I used to expect that Java EE 5 was announced explicitly during the JavaOne 2006. I asked Sun's guys could we say now what GA of JavaEE 5 is out. The answer was "Yes. It happened a week ago". This event should be explicitly announced. Otherwise, people, who are waiting for the new features, especially, the interoperability between JSF and JSP, still in the same waiting mode. In contrast, Google announced GWT and it really made a rumor at tow last days on the JavaOne. I agree, the JavaOne becomes more and more technical than marketing event. It is good and bad. This is good because people expect it is a technical exhibition, but not a trade show. It is bad, because less number of companies who present on the floor. It was a lot of spare place this year. What I met new is a lot of solutions for mobile devices. Motorola, Nokia , SavaJe Technologies, Sprint and others widely presented this area of the Java Technology. -- Sergey : https://ajax4jsf.dev.java.net/
I stopped going to JavaOne after the really bad show of 2003 when the conference seemed to have completely lost the plot and people were calling it SunOne. Looking around people do seem to think it has recovered and gone back to a technology focus. Also the inclusion of non Sun technical input is to be widely appreciated as generally the biggest changes in the J2EE space has come from non Sun sources in the last few years. In the end I am yet to be convinced that the $2500 tag is worth it (and I live in San Francisco). Especially when you compare it to other events like he Sysposium (that was not so great this year) or No Fluff Just Stuff.
I stopped going to JavaOne after the really bad show of 2003 when the conference seemed to have completely lost the plot and people were calling it SunOne.I've heard people say that TSSS was down somewhat this year... It's the first one I've missed, so I hope you're right :-) JavaOne this year was definitely better than it has been. I've only been to 2003, 2005, and now 2006, but this was definitely the best one I've been to. The technical sessions were good this year, and I had a hard time deciding which I wanted to schedule. The floor was typically unimpressive, but people seemed excited in general.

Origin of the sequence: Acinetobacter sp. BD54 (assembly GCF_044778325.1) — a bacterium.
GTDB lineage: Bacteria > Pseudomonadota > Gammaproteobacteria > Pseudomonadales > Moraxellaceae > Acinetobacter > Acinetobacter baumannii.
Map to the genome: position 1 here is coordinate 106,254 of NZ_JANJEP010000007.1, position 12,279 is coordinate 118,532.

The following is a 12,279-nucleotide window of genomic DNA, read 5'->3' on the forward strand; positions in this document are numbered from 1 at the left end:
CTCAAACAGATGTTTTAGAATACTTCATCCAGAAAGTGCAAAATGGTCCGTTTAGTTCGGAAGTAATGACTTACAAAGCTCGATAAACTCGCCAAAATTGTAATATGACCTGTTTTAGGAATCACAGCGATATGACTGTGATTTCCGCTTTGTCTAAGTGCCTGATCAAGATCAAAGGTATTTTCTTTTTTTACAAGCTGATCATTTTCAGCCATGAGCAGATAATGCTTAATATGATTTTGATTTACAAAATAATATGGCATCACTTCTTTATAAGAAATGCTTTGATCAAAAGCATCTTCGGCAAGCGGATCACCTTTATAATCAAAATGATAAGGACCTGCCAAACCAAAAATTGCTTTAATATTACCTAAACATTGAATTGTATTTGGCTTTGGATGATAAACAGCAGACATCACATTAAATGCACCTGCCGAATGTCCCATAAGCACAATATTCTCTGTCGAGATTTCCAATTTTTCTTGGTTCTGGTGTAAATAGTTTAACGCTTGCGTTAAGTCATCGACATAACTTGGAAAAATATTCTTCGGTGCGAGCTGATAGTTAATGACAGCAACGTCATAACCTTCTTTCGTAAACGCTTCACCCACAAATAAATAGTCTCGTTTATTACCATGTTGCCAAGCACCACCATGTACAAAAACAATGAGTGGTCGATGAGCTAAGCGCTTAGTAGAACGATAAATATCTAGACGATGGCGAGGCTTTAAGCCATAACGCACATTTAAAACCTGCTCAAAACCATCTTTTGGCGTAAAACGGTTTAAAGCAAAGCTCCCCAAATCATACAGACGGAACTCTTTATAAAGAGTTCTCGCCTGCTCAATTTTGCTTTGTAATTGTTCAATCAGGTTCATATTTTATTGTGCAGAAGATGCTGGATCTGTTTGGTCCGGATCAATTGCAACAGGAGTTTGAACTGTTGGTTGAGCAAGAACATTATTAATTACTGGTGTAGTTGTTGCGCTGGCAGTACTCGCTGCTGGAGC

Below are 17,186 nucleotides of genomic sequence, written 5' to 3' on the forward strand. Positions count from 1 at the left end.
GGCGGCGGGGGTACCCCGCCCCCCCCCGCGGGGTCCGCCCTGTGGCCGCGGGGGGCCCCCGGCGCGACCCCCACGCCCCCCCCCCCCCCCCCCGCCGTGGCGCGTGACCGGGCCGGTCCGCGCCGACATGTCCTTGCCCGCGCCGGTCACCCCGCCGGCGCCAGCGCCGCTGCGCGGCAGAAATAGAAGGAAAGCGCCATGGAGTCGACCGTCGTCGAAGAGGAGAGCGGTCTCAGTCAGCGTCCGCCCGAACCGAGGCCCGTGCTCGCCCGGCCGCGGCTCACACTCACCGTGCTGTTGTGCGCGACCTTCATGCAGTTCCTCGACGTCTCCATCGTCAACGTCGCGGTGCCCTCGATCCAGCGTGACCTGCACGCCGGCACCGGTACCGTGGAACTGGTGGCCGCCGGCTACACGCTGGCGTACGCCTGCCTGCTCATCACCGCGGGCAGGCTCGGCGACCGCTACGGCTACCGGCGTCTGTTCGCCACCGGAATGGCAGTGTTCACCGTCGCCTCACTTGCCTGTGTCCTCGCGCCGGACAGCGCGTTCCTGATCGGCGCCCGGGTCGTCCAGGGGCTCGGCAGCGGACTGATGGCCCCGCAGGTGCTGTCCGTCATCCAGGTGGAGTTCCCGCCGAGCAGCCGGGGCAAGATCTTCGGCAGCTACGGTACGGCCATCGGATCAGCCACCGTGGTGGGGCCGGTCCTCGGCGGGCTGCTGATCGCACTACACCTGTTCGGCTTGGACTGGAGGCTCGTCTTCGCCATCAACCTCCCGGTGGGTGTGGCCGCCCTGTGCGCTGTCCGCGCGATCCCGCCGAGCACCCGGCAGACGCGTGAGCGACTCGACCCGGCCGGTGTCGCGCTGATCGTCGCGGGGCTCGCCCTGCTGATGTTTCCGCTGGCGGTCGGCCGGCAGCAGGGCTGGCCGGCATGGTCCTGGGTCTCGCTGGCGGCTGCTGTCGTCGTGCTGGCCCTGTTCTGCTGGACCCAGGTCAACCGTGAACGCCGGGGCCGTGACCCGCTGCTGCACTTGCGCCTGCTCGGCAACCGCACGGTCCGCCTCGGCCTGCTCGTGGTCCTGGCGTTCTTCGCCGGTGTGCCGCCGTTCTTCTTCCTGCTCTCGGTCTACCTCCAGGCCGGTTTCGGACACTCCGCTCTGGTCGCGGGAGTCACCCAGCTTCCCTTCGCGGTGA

Looking around people do seem to think it has recovered and gone back to a technology focus. Also the inclusion of non Sun technical input is to be widely appreciated as generally the biggest changes in the J2EE space has come from non Sun sources in the last few years.
In the end I am yet to be convinced that the $2500 tag is worth it (and I live in San Francisco). Especially when you compare it to other events like he Sysposium (that was not so great this year) or No Fluff Just Stuff.
the ajax, most of the j2se and generice j2ee stuff (ejb3, jmx, come to mind) were decent. as was most of the JME stuff. The only things that stood out that sucked were the SCA/SDO demonstration/talks (too theoretical) as was the RIM talk on J2ME. anyone catch the RIM one? it was hilarious, i felt like i was back in college watching someone give a speech in one of my speech comm classes.
The lines were long and it took quite a lot of time to get from one session to another. The food was average. The JavaOne party was a joke - the beer lines were even longer than the normal ones. Good idea to have this XBOX 360 gaming area. Some of the sessions were very good, like the security sessions, Gigaspaces had their please-remember-us session that was good and finally, some sessions did not have javaone quality. Consider online session evaluations and lets-meet-X-nationality-parties. Credits to the Geronimo party. Me.